Henry Kissinger once said, "Chile is a dagger pointing straight at the heart of Antarctica," mocking the South American nation's supposed lack of strategic significance.
Yet, since Kissinger devoted a full chapter to Chile in each of the first two volumes of his memoirs, presumably he attached some relevance to that long strip of land, often described as having "a crazy geography but a sane history."
Scotiabank's recent $1 billion investment there (the biggest purchase abroad in its 175-year-old history) in buying Banco del Desarrollo, followed shortly after Prime Minister Stephen Harper's visit to Santiago last
So, why is Chile getting so much attention?
It's not because of size-- neither in population nor in land mass does Chile rank very high within South America (in both, in a rather modest seventh place). Neither is it location. Rather, it is what has been happening there over the past 17 years that has made not just Canada but much of the rest of the world pay heed.
Within the Western Hemisphere, Chile is the country with the highest per capita income after Canada (if way below the latter) at $9,000 US, and well-poised to make the great leap forward into the condition of a developed nation. The Organization for Economic Co-operation and Development (OECD) has recently invited it to join this "rich countries' club," ahead of Brazil.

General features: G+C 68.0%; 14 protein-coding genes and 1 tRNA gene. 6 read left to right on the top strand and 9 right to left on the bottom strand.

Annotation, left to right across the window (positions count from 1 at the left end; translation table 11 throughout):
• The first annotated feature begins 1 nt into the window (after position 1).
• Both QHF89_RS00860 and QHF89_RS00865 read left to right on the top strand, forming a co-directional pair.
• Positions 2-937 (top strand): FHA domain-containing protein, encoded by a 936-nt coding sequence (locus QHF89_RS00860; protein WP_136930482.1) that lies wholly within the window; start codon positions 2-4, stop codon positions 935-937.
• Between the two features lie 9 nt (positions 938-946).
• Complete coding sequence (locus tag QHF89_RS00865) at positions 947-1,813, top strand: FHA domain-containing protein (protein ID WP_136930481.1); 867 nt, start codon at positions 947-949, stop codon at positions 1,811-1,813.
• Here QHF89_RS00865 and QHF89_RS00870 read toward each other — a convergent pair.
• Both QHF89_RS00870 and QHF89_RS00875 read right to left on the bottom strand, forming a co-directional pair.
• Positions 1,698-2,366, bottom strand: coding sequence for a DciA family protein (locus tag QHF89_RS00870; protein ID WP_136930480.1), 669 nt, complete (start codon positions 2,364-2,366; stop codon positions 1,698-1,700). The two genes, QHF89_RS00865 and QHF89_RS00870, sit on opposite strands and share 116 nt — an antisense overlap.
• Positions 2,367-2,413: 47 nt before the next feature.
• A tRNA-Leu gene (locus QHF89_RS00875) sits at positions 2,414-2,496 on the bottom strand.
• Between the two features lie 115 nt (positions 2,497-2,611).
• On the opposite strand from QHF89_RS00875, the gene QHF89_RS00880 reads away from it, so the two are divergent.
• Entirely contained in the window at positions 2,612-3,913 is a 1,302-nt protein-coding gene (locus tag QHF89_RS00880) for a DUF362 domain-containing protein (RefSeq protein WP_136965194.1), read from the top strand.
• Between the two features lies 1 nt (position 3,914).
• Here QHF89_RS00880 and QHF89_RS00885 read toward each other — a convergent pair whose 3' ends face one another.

Last year Chile exported US$ 60 billion, half of what India did, and almost seven times what it did in
1990. The Financial Times describes it as "the best performing economy in Latin America." In this period it has attracted some $70 billion US in foreign direct investment (FDI), leading to an FDI-stock-to-GDP ratio of 65 per cent, one of the highest in the world. It has also had the best growth rate of any country outside Asia, with an average of 5.6 per cent a year, projected to reach six per cent this year.
Right now the government's biggest "problem" is what to do with a fiscal surplus of $ 11 billion US in
2006, that shows no signs of shrinking in 2007. Rather than spending it willy-nilly, in the best tradition of the region, it is parking it abroad in a special offshore fund modelled after the Norwegian one, thus avoiding the dangers of "Dutch disease," and allocating only the interest to current expenditures. This should avoid the pitfalls of that classic Latin American syndrome--the good times linked to the upward swing of the commodity cycle, and the bad ones that ensue on the downturn.
How come Chile is doing so well?
It has a highly educated population. The literacy rate is 95 per cent; the primary education coverage reaches close to 100 per cent, the secondary to 90 per cent and tertiary to around 30 per cent, but then many countries do so, and their performance is below par.
Chile is richly endowed with natural resources. It is the world's largest producer and exporter of today's "red gold," -- copper -- and has one fourth of the world's reserves, as well as other mineral riches. The Andes mountains, which run along the world's longest border (5,300 kilometres) with Argentina,
have been described as "the largest open pit mine in the world" -- and some first rate agricultural land ("a